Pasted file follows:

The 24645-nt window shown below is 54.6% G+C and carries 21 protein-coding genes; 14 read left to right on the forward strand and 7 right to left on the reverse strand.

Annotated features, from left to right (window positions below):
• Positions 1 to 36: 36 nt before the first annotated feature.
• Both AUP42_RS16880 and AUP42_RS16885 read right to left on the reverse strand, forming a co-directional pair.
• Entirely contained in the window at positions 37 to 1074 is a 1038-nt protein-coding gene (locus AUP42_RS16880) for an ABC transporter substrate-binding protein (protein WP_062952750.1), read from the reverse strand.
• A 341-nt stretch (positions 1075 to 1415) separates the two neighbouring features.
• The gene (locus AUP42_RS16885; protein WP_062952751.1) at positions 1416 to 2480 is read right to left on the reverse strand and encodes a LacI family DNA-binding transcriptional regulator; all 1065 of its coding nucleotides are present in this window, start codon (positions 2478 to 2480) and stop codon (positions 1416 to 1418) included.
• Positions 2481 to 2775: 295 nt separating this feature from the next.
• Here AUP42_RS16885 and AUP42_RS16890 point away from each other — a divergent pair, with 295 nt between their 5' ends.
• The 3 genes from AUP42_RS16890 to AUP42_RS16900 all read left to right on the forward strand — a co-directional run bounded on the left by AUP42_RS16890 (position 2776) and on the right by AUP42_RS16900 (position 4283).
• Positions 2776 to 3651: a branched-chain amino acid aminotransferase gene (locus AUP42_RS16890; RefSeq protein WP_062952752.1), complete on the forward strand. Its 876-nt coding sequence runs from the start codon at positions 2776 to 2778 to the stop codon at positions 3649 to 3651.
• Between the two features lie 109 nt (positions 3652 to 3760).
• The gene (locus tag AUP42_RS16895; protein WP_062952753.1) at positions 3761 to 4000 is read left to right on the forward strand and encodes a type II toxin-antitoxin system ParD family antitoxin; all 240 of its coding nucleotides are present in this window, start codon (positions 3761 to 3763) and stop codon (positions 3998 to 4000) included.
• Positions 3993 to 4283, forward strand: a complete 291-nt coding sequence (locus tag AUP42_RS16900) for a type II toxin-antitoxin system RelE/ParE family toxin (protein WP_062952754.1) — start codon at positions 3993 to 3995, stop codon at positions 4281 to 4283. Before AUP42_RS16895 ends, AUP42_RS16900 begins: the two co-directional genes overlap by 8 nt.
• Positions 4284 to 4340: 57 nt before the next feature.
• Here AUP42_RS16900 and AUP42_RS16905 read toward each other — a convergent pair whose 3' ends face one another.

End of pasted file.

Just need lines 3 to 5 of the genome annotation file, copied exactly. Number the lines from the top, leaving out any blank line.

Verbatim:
• Positions 1 to 36: 36 nt before the first annotated feature.
• Both AUP42_RS16880 and AUP42_RS16885 read right to left on the reverse strand, forming a co-directional pair.
• Entirely contained in the window at positions 37 to 1074 is a 1038-nt protein-coding gene (locus AUP42_RS16880) for an ABC transporter substrate-binding protein (protein WP_062952750.1), read from the reverse strand.